Academic journal article The Journal of Social, Political, and Economic Studies

The Christians of Lebanon in the Context of a Syrian-Israeli Political Relations

Academic journal article The Journal of Social, Political, and Economic Studies

The Christians of Lebanon in the Context of a Syrian-Israeli Political Relations

Article excerpt

The author details the findings of a significant opinion poll surveying the attitudes of Lebanese Christians to the relationship of Lebanon with Syria and Israel, and the possible impact on Lebanon of any peace agreement that could eventually be reached between Syria and Israel. The poll was conducted in 1999, but writing in August 2001 he endeavors to assess possible changes of opinion that may have taken place up to the present time.

Key Words: Arab/Israeli conflict, Lebanon, Syria, Israel, Palestine, Palestinian refugees, Lebanese Christians, Maronites, Druze.

A comprehensive study of Lebanon's relationship to the Middle East peace process requires a fundamental canvas of the political opinions and sentiments of the diverse confessional groups making-up the country's shaky political structure. Primary to that structure has been the place of the Christians whose contribution to Lebanon 's political life has been essential. The Christians played a determining role in the formation of the modern state in the 1920s, in its independence in the 1940s, and in its renewal. Despite the large number of works dealing with the Lebanese Christians, and especially with its most important sub-group the Maronites, most of these works are historical and descriptive in method2. In fact most of these works are centered on internal group mechanism and communal political behavior. Hardly any attempt at investigating the basic political orientations of Lebanon's Christian groups - from a behavioral perspective - with regard to relations with Syria, Israel and views on peace are found in the literature. This gloomy observation is not intended to obscure the value of some meritorious works namely Hilal Khashan's studies on Arab Attitudes Toward Israeli. In the former Khashan based his study on an empirical inquiry into Arab respondent's attitudes toward Israel and Peace in the period from March 1993 to April 1995.Although the study included few Christians, the bulk of the data came from highly religious Muslim interviewees. In the latter, the data for which was collected between February and March 1999, did not include Christian respondents in the sample.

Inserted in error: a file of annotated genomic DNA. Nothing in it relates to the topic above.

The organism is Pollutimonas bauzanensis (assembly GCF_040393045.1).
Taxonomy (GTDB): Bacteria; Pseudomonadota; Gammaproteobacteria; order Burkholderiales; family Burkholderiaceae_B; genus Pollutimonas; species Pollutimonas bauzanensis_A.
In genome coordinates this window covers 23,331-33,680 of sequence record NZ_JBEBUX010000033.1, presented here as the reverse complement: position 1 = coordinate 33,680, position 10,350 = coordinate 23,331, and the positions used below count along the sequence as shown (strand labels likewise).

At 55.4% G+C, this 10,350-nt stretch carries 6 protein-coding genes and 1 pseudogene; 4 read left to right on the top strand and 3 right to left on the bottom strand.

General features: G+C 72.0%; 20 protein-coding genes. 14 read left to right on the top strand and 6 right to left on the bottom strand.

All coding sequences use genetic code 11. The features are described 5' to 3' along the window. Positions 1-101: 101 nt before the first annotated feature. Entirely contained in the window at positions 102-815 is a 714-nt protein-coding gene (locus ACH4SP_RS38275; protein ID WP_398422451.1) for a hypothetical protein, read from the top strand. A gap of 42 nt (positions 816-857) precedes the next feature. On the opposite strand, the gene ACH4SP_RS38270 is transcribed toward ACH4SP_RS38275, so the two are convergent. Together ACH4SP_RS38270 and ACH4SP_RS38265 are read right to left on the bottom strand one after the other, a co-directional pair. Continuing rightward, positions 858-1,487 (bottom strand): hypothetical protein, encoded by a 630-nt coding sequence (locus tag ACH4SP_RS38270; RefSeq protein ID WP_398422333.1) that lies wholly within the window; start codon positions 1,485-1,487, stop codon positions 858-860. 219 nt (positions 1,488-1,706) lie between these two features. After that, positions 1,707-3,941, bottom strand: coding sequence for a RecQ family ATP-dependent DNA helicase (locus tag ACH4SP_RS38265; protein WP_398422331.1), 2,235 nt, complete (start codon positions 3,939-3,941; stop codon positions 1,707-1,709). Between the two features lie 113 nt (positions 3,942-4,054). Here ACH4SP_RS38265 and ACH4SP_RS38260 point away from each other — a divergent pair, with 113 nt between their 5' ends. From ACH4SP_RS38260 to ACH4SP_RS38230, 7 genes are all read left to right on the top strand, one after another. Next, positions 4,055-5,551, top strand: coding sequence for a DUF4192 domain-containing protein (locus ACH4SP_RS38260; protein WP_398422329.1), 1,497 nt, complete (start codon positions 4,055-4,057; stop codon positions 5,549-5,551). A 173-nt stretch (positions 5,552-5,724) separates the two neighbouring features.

Statement of Objective

Utilizing comprehensive survey data, this study attempts to examine Lebanese Christian respondents views on issues central to national politics and to the Middle East peace process. The present study differs from Khashan's in some respect: first, the respondents' religious affiliation; it is based solely on a cross-sectional survey of Christian participants while Khashan's sample was limited to Lebanese Muslim respondents. Second, the objective of the study; Khashan's aim was to test Arab general attitudes toward peace. Accordingly, views on issues pertaining to Lebanon's domestic and regional politics or the impact of peace on Lebanese Christians were not included. This study seeks to examine what average Lebanese Christians think about the ongoing conflict in South Lebanon, their country's relations with Syria and Israel and their views concerning the prospects of an eventual peace deal with the Jewish state. In part, the author intends to determine if Lebanese Christians register any significant attitudinal change with regard to the conflict with Israel since the opinion poll was conducted before the Israeli withdrawal from Southern Lebanon in May 20004. Previous results have shown that Christian Lebanese respondents rather discouragingly expressed overall negative views about their government policy approach to peace with Israel. The majority opposed the coupling of the Syrian-Lebanese peace tracks; the continuation of Hizbullah military operations and the launching of Palestinian commando raid against Israeli targets and strongly supported the deployment of the Lebanese army to control the international border. Apart from revisiting the previous findings, the present study aspires to establish the likely impact of peace on the sizable Christian community of Lebanon. …

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